The law that governs the nation’s fisheries was passed 36 years ago to oust foreign boats from U.S. waters. Today, New England fishermen wonder if it will soon oust them. The fishermen face colossal cuts in their 2013 catch limits, and lawmakers are pushing $100 million in aid to sustain the fleet. Among the causes of the fishermen’s strife are certain controversial mandates of the fishery law. One is a 10-year timeline for rebuilding a species. Critics say it’s unscientific and puts needless pressure on fishermen. But environmentalists say some deadline is essential, or fish recovery will be endlessly delayed. Also, the law now requires an immediate end to overfishing, forcing steep cuts fishermen say they won’t survive. But environmentalists say the practice of phasing in needed cuts wasn’t working.
A Waterville woman will spend two and a half years in prison after pleading guilty to robbing a TD Bank in South Portland last summer.Jamilee Kus entered her plea today in Cumberland county. Prosecutors say she walked up to a teller at the bank near the Maine Mall in July and demanded money. Kus also was ordered to repay the almost 17-hundred dollars she stole.
A Lewiston man is under arrest, for allegedly stabbing another man in the chest.Police charged 43-year old Tony Leonard with elevated aggravated assault yesterday. 41-year-old Vincent Turner was found in a Bartlett Street apartment just after 5 Wednesday evening, with knife wounds to his chest. His roommate called police.Turner is listed in serious condition at a hospital in Portland.Leonard is being held at the Androscoggin County Jail on 100-thousand dollars bail.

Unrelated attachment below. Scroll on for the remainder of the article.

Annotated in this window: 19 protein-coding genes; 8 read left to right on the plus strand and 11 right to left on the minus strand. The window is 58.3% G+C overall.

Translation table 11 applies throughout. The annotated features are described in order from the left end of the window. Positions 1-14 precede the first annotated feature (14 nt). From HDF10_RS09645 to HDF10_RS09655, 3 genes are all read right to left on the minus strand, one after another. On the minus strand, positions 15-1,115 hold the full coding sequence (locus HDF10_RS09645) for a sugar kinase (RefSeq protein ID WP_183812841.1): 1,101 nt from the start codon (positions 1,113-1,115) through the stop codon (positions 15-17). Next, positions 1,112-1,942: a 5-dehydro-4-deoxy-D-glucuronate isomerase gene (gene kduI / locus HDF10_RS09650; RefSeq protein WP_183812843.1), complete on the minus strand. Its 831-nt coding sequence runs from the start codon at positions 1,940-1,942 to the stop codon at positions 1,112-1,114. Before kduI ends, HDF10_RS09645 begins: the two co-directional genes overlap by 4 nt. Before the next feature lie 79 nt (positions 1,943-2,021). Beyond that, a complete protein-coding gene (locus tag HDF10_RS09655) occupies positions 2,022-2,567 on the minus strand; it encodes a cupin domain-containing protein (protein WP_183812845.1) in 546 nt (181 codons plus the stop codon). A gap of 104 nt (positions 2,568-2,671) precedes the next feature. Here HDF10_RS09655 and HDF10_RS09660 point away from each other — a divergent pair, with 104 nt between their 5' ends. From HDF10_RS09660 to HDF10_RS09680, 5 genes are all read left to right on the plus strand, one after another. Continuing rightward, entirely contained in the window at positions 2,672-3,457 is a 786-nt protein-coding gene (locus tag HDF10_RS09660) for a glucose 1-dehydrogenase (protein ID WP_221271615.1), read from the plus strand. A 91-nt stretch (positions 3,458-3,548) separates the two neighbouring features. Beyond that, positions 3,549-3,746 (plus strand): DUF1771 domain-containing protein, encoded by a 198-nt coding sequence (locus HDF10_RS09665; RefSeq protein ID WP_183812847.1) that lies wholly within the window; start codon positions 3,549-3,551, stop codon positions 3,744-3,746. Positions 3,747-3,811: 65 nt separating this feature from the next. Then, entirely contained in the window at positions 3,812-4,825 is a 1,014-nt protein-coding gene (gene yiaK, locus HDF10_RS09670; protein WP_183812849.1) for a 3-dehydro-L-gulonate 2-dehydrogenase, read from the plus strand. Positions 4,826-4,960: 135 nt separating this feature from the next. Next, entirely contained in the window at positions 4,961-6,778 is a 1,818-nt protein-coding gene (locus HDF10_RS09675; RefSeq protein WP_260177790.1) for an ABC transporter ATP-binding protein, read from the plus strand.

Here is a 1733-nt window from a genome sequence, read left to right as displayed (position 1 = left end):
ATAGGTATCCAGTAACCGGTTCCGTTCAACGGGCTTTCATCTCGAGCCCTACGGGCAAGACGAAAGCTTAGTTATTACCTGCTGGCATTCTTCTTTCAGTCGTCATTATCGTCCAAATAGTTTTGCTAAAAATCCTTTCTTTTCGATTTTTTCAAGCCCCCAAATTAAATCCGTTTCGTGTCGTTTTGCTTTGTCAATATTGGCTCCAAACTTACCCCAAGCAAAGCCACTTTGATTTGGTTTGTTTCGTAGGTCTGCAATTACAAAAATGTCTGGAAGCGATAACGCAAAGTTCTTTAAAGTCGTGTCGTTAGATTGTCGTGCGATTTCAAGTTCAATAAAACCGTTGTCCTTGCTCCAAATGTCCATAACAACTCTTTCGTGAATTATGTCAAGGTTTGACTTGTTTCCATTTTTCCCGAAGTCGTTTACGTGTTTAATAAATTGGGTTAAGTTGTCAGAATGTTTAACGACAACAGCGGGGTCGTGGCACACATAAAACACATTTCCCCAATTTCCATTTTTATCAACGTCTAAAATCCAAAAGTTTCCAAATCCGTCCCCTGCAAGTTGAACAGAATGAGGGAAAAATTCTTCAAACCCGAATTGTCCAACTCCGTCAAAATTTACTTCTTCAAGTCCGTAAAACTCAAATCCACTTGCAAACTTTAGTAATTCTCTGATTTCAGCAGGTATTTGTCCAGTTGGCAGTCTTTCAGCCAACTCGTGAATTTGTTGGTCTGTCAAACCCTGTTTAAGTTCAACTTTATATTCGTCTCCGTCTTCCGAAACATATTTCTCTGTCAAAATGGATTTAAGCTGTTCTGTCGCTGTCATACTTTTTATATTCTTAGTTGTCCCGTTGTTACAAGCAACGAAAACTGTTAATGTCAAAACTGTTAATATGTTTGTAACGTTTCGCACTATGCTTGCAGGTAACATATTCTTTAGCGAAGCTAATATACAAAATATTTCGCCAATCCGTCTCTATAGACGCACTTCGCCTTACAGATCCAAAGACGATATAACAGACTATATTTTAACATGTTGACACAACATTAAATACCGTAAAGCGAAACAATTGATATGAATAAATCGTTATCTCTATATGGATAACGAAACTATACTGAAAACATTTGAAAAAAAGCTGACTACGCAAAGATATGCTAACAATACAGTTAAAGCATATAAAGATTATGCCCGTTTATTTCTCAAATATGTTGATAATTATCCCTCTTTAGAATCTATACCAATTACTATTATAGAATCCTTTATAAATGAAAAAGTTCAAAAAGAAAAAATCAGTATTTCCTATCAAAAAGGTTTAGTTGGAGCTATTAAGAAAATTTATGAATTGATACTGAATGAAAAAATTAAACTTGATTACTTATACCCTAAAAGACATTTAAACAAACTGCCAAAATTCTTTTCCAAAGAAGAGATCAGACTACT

Both suspects in August’s triple murder in Bangor are behind bars Thursday night.34 year-old Randall Daluz was arrested in New Bedford, Massachusetts Tuesday.31 year-old Nicholas Sexton was nabbed in Brockton, Massachusetts Thursday morning.Both are charged with three counts of murder for the deaths of Daniel Borders, Nicolle Lugdon, and Lucas Tuscano.Police say the three were shot to death. Their bodies were found in a burning car in a Bangor industrial park.Daluz was brought to Maine last night and arraigned in court in Bangor today.Daluz didn’t say much in court today, other than enter his not guilty pleas to all three counts of murder, and one count of arson.The arraignment was over fairly quickly, but for the families of the victims, it was difficult. Many of them became emotional as they saw Daluz walk in.Daluz’s attorney, Jeff Silverstein, described his client’s demeanor as sad and said he understands the significance of the charges against him.Silverstein said he only had a few minutes to talk to Daluz before the court proceedings today, so he couldn’t comment much on the case.During the arraignment, though, Silverstein expressed concern about the state’s wish to try Daluz and Sexton together. He plans to contest that motion.Assistant Attorney General Lisa Marchese explained that it only makes sense though for the court to do so.”In any sort of case you need the same evidence to prove them both guilty and the courts favor trying people in these circumstances together where they were together that evening and they are accomplices to one another.””That presents a situation that the Supreme Court has addressed as being an impediment to adjoiner. So, I need to look into that. Again, I only know what has been reported, but I think that issue has been generated and it’s something that needs to be explored.”Daluz is being held without bail at the Penobscot County Jail.His co-defendant in this case, Nicholas Sexton, who faces the same charges, is still in Massachusetts.Sexton was arrested around 4 Thursday morning in Brockton.He was arraigned today in Brockton District Court on a fugitive from justice charge, but he is fighting his extradition to Maine.That means he’ll be staying in Massachusetts until Maine prosecutors can get a governor’s warrant to bring him back here.Prosecutors in Massachusetts said Sexton has a pre-trial hearing scheduled down there for October 31st.He’ll be held without bail until then.There’s no word yet on when he could be brought back to Maine.